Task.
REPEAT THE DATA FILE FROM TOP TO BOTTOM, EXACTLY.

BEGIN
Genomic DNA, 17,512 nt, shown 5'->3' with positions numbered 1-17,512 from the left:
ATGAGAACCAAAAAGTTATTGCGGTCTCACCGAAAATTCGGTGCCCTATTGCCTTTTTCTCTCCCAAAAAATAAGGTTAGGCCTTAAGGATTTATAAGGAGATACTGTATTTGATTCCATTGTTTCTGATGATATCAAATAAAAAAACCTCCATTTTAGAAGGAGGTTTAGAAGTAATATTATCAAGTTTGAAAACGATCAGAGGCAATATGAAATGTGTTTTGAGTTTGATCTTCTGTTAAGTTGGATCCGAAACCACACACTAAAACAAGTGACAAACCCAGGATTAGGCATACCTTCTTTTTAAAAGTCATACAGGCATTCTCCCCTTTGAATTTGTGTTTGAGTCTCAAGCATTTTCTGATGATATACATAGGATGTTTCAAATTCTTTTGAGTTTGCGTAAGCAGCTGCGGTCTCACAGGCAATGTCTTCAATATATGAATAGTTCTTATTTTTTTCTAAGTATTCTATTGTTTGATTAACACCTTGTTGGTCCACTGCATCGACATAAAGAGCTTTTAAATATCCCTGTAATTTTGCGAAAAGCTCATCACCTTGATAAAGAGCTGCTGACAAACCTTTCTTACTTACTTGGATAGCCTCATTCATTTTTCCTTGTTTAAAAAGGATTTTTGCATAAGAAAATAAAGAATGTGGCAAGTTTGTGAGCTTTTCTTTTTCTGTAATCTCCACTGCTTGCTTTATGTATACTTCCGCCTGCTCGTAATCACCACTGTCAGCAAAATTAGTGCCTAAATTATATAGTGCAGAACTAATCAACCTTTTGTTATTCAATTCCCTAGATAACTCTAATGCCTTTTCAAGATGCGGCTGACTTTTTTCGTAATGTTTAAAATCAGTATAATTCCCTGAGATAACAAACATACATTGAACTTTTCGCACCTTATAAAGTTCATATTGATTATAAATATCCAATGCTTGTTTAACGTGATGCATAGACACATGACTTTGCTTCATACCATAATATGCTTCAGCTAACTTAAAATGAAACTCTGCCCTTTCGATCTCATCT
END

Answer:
Genomic DNA, 17,512 nt, shown 5'->3' with positions numbered 1-17,512 from the left:
ATGAGAACCAAAAAGTTATTGCGGTCTCACCGAAAATTCGGTGCCCTATTGCCTTTTTCTCTCCCAAAAAATAAGGTTAGGCCTTAAGGATTTATAAGGAGATACTGTATTTGATTCCATTGTTTCTGATGATATCAAATAAAAAAACCTCCATTTTAGAAGGAGGTTTAGAAGTAATATTATCAAGTTTGAAAACGATCAGAGGCAATATGAAATGTGTTTTGAGTTTGATCTTCTGTTAAGTTGGATCCGAAACCACACACTAAAACAAGTGACAAACCCAGGATTAGGCATACCTTCTTTTTAAAAGTCATACAGGCATTCTCCCCTTTGAATTTGTGTTTGAGTCTCAAGCATTTTCTGATGATATACATAGGATGTTTCAAATTCTTTTGAGTTTGCGTAAGCAGCTGCGGTCTCACAGGCAATGTCTTCAATATATGAATAGTTCTTATTTTTTTCTAAGTATTCTATTGTTTGATTAACACCTTGTTGGTCCACTGCATCGACATAAAGAGCTTTTAAATATCCCTGTAATTTTGCGAAAAGCTCATCACCTTGATAAAGAGCTGCTGACAAACCTTTCTTACTTACTTGGATAGCCTCATTCATTTTTCCTTGTTTAAAAAGGATTTTTGCATAAGAAAATAAAGAATGTGGCAAGTTTGTGAGCTTTTCTTTTTCTGTAATCTCCACTGCTTGCTTTATGTATACTTCCGCCTGCTCGTAATCACCACTGTCAGCAAAATTAGTGCCTAAATTATATAGTGCAGAACTAATCAACCTTTTGTTATTCAATTCCCTAGATAACTCTAATGCCTTTTCAAGATGCGGCTGACTTTTTTCGTAATGTTTAAAATCAGTATAATTCCCTGAGATAACAAACATACATTGAACTTTTCGCACCTTATAAAGTTCATATTGATTATAAATATCCAATGCTTGTTTAACGTGATGCATAGACACATGACTTTGCTTCATACCATAATATGCTTCAGCTAACTTAAAATGAAACTCTGCCCTTTCGATCTCATCT